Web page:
Utah Community Credit Union will be the state’s first financial institution to accept mobile driver’s licenses for all banking transactions shortly after Utah became the first state to pilot the program, the Utah Department of Public Safety announced Tuesday, June 22.
(Utah Department of Public Safety)
SALT LAKE CITY — Utah Community Credit Union will be the state’s first financial institution to accept mobile driver’s licenses for all banking transactions shortly after Utah became the first state to pilot the program, the Utah Department of Public Safety announced Tuesday.
The mobile driver’s license program was created to provide contactless ID banking transactions that don’t forgo safety, security and accuracy. The program allows banking with a tap or a scan, allowing the phone to never change hands. Utah is the first state with a mobile driver’s license program that is in line with international standards and allows citizens to use it as a legal form of identification, according to the department.
“UCCU jumped to the front of the pack to accept Utah mDL, and we’re thrilled to announce UCCU as the first of a series of pioneers to accept mDL and help us realize the vision of trusted mobile identities accepted across our great state,” said Chris Caras, director of the Driver License Division, in a statement.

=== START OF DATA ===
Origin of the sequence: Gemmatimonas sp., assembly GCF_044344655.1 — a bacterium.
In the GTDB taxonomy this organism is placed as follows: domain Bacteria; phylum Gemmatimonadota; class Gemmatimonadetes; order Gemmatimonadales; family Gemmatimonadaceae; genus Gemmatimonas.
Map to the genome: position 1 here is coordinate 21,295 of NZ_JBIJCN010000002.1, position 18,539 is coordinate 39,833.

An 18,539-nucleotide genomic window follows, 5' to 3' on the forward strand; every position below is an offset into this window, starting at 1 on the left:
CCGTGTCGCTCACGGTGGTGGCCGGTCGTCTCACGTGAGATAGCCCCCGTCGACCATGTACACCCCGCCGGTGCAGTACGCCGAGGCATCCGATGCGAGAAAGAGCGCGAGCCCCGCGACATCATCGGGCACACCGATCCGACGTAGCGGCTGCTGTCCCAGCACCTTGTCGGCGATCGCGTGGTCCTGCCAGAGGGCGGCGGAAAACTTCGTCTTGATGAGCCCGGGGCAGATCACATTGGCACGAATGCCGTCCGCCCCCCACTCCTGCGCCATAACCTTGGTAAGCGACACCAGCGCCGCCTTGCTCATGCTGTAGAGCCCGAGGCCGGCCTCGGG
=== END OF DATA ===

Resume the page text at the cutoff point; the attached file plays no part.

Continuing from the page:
During the pilot program, UCCU will use GET Mobile Verify. The use of the mobile driver’s license program is meant to preserve the privacy of Utah residents and allow agencies to confirm the identity and eliminate the subjectivity of visually checking the ID, according to the public safety department.
UCCU’s implementation of the mobile driver’s license program helps move the program to the next stage, helping push other entities to use a reader that will receive and verify the mobile licenses. The Utah Driver’s License Division says it is working to make the use of mobile driver’s licenses more widespread and are working with entities to ensure their acceptance.
“We are excited to be a pioneer in Utah’s mDL pilot, as we believe standardized mobile IDs provide a more convenient, safe and secure means for our members to entrust their identity information to us,” Justin Olson, UCCU information officer, said in a statement. “It has long seemed logical for driver’s licenses and IDs to follow the path of credit cards, and so many other parts of life, by going mobile. The pandemic has really accelerated our pursuit of ways to enable contactless exchanges of information and improve our customer service.”
The pilot program will include 100 Utah residents with the potential of expanding the program to 10,000 participants later in the year, according to the public safety department.